Realtypin.com Team Says Flipping is Making a Comeback
After years of sitting dormant, the flipping market has returned — according to analysis done by the team at Realtypin.com.
(PRWEB) July 24, 2013
Flipping homes is all the rage again, according to the team of experts at Realtypin.com — a website that analyzes the latest housing market news. The team says new statistics prove that investors are relying on flipping once again to turn quick profits.
Realtypin.com is basing that statement on a report that was just released by data firm RealtyTrac. (http://www.realtytrac.com/content/foreclosure-market-report/midyear-2013-home-flipping-report-7796) Specifically, the Midyear 2013 Home Flipping Report says that 136,184 single-family U.S. homes were flipped during the first half of 2013. That's up 19% from a year ago.
"Investors have played such a big role in the housing market this year — not just by scooping up tons of available homes, but by flipping them, too," says James Paffrath, the co-owner of Realtypin.com. "That's proof that the market is really on the road to recovery."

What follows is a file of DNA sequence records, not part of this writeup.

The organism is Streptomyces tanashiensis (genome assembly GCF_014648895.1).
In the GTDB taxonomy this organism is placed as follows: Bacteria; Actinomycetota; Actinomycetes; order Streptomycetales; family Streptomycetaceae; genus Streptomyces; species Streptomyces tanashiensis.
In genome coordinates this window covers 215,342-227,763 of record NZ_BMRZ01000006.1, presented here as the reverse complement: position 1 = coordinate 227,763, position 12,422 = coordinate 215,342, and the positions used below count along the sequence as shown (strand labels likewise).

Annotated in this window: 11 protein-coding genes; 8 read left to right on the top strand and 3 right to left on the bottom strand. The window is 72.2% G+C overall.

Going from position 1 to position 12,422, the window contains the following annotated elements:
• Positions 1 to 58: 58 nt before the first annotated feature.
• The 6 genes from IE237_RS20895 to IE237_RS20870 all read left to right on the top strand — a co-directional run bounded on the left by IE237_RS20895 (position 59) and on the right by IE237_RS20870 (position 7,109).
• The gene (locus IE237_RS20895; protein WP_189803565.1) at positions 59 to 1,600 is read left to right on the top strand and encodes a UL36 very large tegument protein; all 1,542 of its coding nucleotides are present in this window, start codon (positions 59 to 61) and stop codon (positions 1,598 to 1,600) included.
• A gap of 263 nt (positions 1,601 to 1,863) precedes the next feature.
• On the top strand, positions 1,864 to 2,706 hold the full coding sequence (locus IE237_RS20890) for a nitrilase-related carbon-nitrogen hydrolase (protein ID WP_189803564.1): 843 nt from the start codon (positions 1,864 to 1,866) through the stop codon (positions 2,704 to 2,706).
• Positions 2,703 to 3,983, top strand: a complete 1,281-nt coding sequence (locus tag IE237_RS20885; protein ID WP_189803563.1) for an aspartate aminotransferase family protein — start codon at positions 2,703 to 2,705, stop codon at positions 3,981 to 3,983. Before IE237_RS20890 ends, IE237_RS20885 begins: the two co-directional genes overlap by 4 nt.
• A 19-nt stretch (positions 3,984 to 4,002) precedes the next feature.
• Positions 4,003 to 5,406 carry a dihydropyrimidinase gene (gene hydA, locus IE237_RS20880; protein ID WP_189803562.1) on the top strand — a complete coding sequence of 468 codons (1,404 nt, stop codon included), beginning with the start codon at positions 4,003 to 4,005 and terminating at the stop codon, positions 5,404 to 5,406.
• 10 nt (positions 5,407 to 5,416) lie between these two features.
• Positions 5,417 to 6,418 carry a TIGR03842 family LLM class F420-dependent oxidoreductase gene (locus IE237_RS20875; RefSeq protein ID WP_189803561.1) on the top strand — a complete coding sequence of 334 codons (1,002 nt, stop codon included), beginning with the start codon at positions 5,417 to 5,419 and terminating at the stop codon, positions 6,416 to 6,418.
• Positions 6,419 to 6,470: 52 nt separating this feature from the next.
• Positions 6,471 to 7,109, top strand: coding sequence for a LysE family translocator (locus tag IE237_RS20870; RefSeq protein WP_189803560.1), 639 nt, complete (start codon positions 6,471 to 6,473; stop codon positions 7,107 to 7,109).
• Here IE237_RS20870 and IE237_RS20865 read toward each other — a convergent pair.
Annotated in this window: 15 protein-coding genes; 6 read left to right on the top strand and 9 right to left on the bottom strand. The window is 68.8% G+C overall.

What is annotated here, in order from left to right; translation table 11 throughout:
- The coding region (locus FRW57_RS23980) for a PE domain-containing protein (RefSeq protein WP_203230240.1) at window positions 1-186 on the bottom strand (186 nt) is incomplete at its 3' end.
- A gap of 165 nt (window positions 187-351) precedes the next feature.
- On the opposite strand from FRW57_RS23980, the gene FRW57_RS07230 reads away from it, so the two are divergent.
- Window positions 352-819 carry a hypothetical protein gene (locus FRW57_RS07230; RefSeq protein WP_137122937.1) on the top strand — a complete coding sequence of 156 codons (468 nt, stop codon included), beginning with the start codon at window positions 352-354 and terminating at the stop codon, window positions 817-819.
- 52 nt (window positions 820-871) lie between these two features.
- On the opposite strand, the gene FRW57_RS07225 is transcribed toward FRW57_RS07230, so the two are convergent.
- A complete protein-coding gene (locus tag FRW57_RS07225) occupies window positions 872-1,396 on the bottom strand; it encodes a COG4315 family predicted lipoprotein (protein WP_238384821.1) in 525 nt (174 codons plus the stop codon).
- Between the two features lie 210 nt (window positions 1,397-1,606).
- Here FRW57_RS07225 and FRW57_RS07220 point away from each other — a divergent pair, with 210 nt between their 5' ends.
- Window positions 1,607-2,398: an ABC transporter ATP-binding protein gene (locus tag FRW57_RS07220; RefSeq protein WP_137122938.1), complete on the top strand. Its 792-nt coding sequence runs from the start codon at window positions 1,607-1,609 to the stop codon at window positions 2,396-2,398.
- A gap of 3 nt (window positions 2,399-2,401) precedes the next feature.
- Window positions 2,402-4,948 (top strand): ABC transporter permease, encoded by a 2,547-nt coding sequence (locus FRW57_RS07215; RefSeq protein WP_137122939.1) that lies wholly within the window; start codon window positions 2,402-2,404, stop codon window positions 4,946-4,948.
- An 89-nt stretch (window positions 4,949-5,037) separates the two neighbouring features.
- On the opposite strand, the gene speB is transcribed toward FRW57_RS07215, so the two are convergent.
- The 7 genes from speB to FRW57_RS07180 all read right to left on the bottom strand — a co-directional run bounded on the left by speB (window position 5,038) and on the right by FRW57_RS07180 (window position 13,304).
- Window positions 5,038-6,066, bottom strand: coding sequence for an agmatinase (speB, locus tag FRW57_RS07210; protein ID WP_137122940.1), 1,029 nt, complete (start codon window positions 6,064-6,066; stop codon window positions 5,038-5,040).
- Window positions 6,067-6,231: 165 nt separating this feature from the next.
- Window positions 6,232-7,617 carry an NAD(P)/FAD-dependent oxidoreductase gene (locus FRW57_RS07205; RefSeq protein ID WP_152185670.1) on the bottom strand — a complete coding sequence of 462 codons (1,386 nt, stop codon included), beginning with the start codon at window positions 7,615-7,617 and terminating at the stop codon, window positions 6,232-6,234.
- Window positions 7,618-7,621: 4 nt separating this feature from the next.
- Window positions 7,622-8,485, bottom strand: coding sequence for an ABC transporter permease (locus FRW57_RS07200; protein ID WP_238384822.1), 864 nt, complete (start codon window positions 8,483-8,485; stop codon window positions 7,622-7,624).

After all, the Realtypin.com team points out, if investors weren't making sizeable profits from flipping, they wouldn't be doing it. Plus, the number of flipped homes has gone up 74% in the past two years. They say that's proof of just how fast improvements are being made.
The team also points out that these numbers don't even account for the money being made in the rental market. Many would-be flippers are hanging onto their investment homes and renting them out because rent prices have gone through the roof.
"Despite the gains being made in the market, there is still a big demand for rental properties," says Paffrath. "So, many investors are playing landlord. That way, they can make some money while they wait for sale prices to go up even further."
Some of the biggest strides are being made in Florida, where three metros were listed in RealtyTrac's top five list of profitable flipping markets. Deltona-Daytona Beach-Ormond, FL was at the top of the list, where the average flipper is making over $50,000 on each investment home.
"Florida is still a good place to get a really good deal," explains Paffrath. "Because the foreclosure process there is so slow, there are still distressed properties available at bargain-basement prices. That makes it's easier for flippers to make a big chunk of money."
For more housing market news and analysis, log onto http://realtypin.com.
For the original version on PRWeb visit: http://www.prweb.com/releases/2013/7/prweb10951500.htm